CMTC Escrow Account
Sonoma County Taxes for Peace
War Resisters League National
Western Washington Fellowship of Reconciliation
NWTRCC’s Network List of Affiliates, Area Contacts, Counselors, and Alternative Funds appears on the “Contacts and Counselors” page at nwtrcc.org, or request a list from the NWTRCC office.
Please let us know if you are interested in being a contact on our network list: firstname.lastname@example.org or (800) 269-7464.
Advertising rates for this newsletter can be found at nwtrcc.org/ads.php or contact the editor at (800) 269-7464.
For the first time since 1984, the International Conference on War Tax Resistance and Peace Tax Campaigns will be held in Latin America. It will be hosted by Acción Colectiva de Objetores y Objetoras de Conciencia (ACOOC) and offers a wonderful opportunity to learn about the vigorous anti-militarist movement in Colombia. NWTRCC will be sending David Gross as our representative, and we hope everyone interested in the links between militarization, taxation, and conscience will make an effort to attend.
Sessions will take place at Casa Kolping in Bogota, and accommodations are at Hotel Teusaca, a short distance away. The conference is scheduled to be conducted in Spanish and English, with simultaneous interpretation. Interpretation in other languages may be provided if requested. The conference is endorsed by NWTRCC, Netzwerk Friedenssteuer, and Conscience and Peace Tax International (CPTI).
Organizers are seeking funding to underwrite the costs of the conference and to offer scholarships to help individuals from many countries attend. If you would like to contribute to the conference fund, please send a check to NWTRCC with "International Conference" in the memo, and we will forward the funds to organizers. You may also donate through Paypal or WePay on our website and include a note that it is for the International Conference. These donations are not tax deductible.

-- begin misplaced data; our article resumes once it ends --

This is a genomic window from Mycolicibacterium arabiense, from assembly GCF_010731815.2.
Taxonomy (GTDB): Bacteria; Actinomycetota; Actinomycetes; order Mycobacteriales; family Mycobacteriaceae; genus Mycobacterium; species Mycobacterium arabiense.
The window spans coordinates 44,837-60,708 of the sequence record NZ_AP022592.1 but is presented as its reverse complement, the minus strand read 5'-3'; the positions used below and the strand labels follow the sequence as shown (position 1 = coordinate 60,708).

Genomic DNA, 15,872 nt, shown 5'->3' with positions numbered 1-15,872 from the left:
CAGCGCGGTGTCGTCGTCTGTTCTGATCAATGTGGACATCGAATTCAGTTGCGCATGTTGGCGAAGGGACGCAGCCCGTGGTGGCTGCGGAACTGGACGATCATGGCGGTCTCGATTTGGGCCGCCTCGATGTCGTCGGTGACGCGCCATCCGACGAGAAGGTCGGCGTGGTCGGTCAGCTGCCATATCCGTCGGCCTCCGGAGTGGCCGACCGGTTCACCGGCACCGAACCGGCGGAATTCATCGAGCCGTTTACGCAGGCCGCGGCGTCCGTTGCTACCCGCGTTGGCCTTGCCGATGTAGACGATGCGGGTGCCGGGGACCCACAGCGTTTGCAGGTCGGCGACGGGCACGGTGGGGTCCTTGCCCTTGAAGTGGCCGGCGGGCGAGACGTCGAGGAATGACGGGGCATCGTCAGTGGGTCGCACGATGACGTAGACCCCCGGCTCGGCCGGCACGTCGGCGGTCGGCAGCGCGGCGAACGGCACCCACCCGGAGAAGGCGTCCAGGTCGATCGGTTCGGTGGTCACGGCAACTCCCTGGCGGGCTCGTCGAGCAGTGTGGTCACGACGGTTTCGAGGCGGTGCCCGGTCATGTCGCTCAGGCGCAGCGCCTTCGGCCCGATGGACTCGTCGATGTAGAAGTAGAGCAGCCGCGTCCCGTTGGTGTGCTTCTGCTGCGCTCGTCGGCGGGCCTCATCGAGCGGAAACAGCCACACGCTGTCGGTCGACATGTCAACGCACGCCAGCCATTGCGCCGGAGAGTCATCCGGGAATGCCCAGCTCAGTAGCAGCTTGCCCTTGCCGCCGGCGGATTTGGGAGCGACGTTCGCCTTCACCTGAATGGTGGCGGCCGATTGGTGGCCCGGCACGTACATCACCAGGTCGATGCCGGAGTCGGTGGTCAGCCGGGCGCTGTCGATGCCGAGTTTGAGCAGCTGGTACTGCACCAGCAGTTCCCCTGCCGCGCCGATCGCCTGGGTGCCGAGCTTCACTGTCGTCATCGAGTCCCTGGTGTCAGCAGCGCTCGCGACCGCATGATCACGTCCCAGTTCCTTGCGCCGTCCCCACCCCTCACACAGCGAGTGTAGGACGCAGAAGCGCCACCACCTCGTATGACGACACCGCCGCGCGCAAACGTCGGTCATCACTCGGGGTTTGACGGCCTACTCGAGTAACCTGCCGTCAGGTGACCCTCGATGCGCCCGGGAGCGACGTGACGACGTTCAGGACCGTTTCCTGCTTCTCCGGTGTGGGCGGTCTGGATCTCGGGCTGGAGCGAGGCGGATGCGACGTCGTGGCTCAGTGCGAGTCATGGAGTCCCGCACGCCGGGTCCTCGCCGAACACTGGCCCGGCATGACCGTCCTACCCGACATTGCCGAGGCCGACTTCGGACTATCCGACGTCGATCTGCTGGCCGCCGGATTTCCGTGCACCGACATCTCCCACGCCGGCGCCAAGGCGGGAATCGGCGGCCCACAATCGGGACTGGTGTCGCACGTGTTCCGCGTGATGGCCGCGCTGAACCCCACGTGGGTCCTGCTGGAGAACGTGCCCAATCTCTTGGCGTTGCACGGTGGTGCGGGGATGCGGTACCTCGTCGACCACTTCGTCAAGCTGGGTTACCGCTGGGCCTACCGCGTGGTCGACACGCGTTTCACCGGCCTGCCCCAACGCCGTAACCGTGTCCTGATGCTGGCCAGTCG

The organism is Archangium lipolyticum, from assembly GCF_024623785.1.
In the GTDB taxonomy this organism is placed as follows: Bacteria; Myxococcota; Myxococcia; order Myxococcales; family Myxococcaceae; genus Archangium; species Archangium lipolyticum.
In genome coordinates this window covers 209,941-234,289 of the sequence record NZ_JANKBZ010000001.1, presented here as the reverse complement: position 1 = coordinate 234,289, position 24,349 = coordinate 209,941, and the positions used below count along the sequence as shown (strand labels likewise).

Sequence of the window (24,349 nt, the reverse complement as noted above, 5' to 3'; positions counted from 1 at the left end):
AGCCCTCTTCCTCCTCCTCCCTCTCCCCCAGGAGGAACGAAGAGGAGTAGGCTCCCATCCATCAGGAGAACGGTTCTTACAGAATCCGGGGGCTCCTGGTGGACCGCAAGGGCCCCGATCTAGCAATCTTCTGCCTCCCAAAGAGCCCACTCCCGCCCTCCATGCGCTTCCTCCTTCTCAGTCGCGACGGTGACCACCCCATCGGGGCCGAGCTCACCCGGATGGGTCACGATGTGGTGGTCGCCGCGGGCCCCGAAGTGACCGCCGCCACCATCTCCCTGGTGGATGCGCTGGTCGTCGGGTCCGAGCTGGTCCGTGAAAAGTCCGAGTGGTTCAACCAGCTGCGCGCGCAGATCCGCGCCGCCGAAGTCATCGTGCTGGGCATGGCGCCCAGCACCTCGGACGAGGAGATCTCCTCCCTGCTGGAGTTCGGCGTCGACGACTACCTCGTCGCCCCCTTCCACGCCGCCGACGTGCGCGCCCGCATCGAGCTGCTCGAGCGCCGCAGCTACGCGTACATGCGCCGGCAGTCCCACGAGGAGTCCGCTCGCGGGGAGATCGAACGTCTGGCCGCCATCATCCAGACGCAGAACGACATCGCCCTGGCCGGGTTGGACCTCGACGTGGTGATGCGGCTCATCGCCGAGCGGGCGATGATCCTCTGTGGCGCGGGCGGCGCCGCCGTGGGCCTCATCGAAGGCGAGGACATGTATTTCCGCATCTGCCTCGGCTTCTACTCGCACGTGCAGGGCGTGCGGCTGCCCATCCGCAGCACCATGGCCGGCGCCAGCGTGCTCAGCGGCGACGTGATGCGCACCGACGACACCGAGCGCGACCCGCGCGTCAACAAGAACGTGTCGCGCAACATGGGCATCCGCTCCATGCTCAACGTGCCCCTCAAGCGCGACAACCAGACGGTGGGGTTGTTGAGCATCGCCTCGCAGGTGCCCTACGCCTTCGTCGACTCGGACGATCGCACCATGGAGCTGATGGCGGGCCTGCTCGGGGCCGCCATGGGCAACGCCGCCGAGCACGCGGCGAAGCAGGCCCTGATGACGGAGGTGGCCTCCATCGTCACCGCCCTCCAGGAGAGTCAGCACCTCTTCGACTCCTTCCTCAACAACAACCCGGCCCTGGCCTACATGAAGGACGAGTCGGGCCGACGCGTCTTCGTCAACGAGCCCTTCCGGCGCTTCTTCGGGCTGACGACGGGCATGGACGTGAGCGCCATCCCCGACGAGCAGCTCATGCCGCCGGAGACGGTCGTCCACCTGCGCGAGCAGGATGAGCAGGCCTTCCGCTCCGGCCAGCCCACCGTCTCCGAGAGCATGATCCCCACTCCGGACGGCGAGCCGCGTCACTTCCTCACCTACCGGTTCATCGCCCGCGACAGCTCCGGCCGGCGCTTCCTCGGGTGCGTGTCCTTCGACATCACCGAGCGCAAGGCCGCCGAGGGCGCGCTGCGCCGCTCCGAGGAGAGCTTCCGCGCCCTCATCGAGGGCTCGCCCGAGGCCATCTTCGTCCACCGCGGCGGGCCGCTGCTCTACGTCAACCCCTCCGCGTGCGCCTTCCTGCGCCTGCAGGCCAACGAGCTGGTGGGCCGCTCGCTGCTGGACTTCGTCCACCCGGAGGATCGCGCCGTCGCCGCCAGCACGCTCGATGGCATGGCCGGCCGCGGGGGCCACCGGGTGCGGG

Watch for more details on the conference website, peacetaxconference.org, or contact Naomi Paz Greenberg in New York at 718-261-9382.
In February 2009 a group of 10 appellants and 200 supporters submitted a complaint to the German Federal Constitutional Court against the Federal Budget Act in their country. At the time Sepp Rottmayr from Munich explained the complaint: "The budget law, specifically the Federal Budget Plan, violates our beliefs directly, legally and at the present time. Among other purposes, our direct as well as our indirect taxes are used to finance military service including arms production." German law provides for conscientious objection to military service, and the group argued that military service by means of taxpaying necessarily burdens the conscience no less than military service by means of the draft.
In July the organizing group, Netzwerk-Friedenssteuer, a member of Conscience and Peace Tax International, finally heard from the Court, which said that it would not accept the complaint because no basic constitutional rights issue is involved. The judgment states that the appellants are not directly affected by the Budget Law, because parliamentary decisions over the use of some part of the tax revenue for military purposes in the Bundestag's budget removes it from individual taxpayer responsibility. The Court's conclusion cannot be challenged. Committee members say, "We share the disappointment at having once again to receive such a decision. Indeed, we will amongst ourselves moan and grumble about the—apparently irreversible— arguments; that helps the immediate feelings, and it may even be that in the moaning pointers will be found to new path."
The original petition can be read or downloaded in German on the group's website at netzwerk-friedenssteuer.de.
Say "war tax resistance" and too many people think salary levy, bank account seizure, calls from the IRS, jail—all the worst possibilities. Perhaps as resisters and organizers we have not been convincing enough about the positives, especially the redirection of those tax dollars from contributing to militarism to life.
More than 30 years ago WTRs began to set up "alternative funds" around the country as a way to pool resisted tax dollars, to provide a safety net in case of collections, and to make grants or loans from the interest earned by the fund. In 2010 we listed 21 funds in our network; today there are 18, with participation ranging from one or two depositors to more than 200 in the CMTC Escrow Fund.
When we wrote about the funds in 2010, the total balance was over $1 million, and it is about the same today. Granting was lower in 2012 though. This year about $18,000 was reported redirected through the funds. In 2010 that figure was $76,000. Two groups in our network, Portland and Eugene, do not maintain a fund, but both pool resisted tax dollars and make grants on tax day. This year their grants totaled over $12,000.